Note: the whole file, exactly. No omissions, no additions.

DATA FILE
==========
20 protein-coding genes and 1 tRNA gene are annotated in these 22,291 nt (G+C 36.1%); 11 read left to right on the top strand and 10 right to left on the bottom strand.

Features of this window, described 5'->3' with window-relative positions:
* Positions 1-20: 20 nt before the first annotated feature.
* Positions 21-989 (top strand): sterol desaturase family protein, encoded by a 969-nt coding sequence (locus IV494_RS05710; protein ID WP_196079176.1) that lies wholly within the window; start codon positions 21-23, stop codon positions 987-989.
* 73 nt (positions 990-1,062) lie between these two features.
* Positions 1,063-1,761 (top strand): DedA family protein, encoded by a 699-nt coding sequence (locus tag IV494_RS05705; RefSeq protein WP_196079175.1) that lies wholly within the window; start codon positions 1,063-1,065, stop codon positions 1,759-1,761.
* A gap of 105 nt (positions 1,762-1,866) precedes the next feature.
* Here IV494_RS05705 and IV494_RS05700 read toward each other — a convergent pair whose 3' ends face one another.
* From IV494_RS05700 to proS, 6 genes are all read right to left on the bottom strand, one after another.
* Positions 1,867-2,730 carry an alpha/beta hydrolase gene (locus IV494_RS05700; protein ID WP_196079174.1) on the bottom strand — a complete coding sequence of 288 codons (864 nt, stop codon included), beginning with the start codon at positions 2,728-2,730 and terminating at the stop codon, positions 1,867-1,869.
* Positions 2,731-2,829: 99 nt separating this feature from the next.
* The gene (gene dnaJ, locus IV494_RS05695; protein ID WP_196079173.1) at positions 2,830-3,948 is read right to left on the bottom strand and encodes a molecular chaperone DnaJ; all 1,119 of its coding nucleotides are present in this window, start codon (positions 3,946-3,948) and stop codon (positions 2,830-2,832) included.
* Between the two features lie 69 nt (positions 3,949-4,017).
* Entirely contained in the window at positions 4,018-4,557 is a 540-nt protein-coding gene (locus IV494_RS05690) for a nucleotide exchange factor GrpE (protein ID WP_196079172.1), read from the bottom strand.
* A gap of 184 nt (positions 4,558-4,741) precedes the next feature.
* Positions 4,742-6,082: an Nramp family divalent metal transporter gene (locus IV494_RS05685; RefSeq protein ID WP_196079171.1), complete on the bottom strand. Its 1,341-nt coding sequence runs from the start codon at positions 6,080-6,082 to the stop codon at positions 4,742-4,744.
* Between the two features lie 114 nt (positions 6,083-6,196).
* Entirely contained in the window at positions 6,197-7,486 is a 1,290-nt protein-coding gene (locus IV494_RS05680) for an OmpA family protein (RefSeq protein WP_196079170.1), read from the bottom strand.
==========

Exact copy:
20 protein-coding genes and 1 tRNA gene are annotated in these 22,291 nt (G+C 36.1%); 11 read left to right on the top strand and 10 right to left on the bottom strand.

Features of this window, described 5'->3' with window-relative positions:
* Positions 1-20: 20 nt before the first annotated feature.
* Positions 21-989 (top strand): sterol desaturase family protein, encoded by a 969-nt coding sequence (locus IV494_RS05710; protein ID WP_196079176.1) that lies wholly within the window; start codon positions 21-23, stop codon positions 987-989.
* 73 nt (positions 990-1,062) lie between these two features.
* Positions 1,063-1,761 (top strand): DedA family protein, encoded by a 699-nt coding sequence (locus tag IV494_RS05705; RefSeq protein WP_196079175.1) that lies wholly within the window; start codon positions 1,063-1,065, stop codon positions 1,759-1,761.
* A gap of 105 nt (positions 1,762-1,866) precedes the next feature.
* Here IV494_RS05705 and IV494_RS05700 read toward each other — a convergent pair whose 3' ends face one another.
* From IV494_RS05700 to proS, 6 genes are all read right to left on the bottom strand, one after another.
* Positions 1,867-2,730 carry an alpha/beta hydrolase gene (locus IV494_RS05700; protein ID WP_196079174.1) on the bottom strand — a complete coding sequence of 288 codons (864 nt, stop codon included), beginning with the start codon at positions 2,728-2,730 and terminating at the stop codon, positions 1,867-1,869.
* Positions 2,731-2,829: 99 nt separating this feature from the next.
* The gene (gene dnaJ, locus IV494_RS05695; protein ID WP_196079173.1) at positions 2,830-3,948 is read right to left on the bottom strand and encodes a molecular chaperone DnaJ; all 1,119 of its coding nucleotides are present in this window, start codon (positions 3,946-3,948) and stop codon (positions 2,830-2,832) included.
* Between the two features lie 69 nt (positions 3,949-4,017).
* Entirely contained in the window at positions 4,018-4,557 is a 540-nt protein-coding gene (locus IV494_RS05690) for a nucleotide exchange factor GrpE (protein ID WP_196079172.1), read from the bottom strand.
* A gap of 184 nt (positions 4,558-4,741) precedes the next feature.
* Positions 4,742-6,082: an Nramp family divalent metal transporter gene (locus IV494_RS05685; RefSeq protein ID WP_196079171.1), complete on the bottom strand. Its 1,341-nt coding sequence runs from the start codon at positions 6,080-6,082 to the stop codon at positions 4,742-4,744.
* Between the two features lie 114 nt (positions 6,083-6,196).
* Entirely contained in the window at positions 6,197-7,486 is a 1,290-nt protein-coding gene (locus IV494_RS05680) for an OmpA family protein (RefSeq protein WP_196079170.1), read from the bottom strand.